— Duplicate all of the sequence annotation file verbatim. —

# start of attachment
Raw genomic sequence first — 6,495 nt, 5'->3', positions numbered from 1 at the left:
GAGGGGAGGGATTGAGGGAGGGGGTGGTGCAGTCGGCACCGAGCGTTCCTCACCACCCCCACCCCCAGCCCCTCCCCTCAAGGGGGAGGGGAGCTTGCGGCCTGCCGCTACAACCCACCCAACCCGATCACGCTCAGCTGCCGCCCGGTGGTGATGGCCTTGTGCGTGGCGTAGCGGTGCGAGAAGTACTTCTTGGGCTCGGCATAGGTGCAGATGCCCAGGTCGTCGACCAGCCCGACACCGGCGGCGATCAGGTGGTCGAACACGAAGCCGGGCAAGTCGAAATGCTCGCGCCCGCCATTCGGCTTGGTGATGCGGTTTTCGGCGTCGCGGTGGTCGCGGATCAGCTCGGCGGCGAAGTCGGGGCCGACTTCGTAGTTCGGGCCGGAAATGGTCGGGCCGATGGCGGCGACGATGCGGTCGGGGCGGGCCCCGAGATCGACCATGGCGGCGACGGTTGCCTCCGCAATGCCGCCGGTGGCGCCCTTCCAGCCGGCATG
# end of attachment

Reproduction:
Raw genomic sequence first — 6,495 nt, 5'->3', positions numbered from 1 at the left:
GAGGGGAGGGATTGAGGGAGGGGGTGGTGCAGTCGGCACCGAGCGTTCCTCACCACCCCCACCCCCAGCCCCTCCCCTCAAGGGGGAGGGGAGCTTGCGGCCTGCCGCTACAACCCACCCAACCCGATCACGCTCAGCTGCCGCCCGGTGGTGATGGCCTTGTGCGTGGCGTAGCGGTGCGAGAAGTACTTCTTGGGCTCGGCATAGGTGCAGATGCCCAGGTCGTCGACCAGCCCGACACCGGCGGCGATCAGGTGGTCGAACACGAAGCCGGGCAAGTCGAAATGCTCGCGCCCGCCATTCGGCTTGGTGATGCGGTTTTCGGCGTCGCGGTGGTCGCGGATCAGCTCGGCGGCGAAGTCGGGGCCGACTTCGTAGTTCGGGCCGGAAATGGTCGGGCCGATGGCGGCGACGATGCGGTCGGGGCGGGCCCCGAGATCGACCATGGCGGCGACGGTTGCCTCCGCAATGCCGCCGGTGGCGCCCTTCCAGCCGGCATG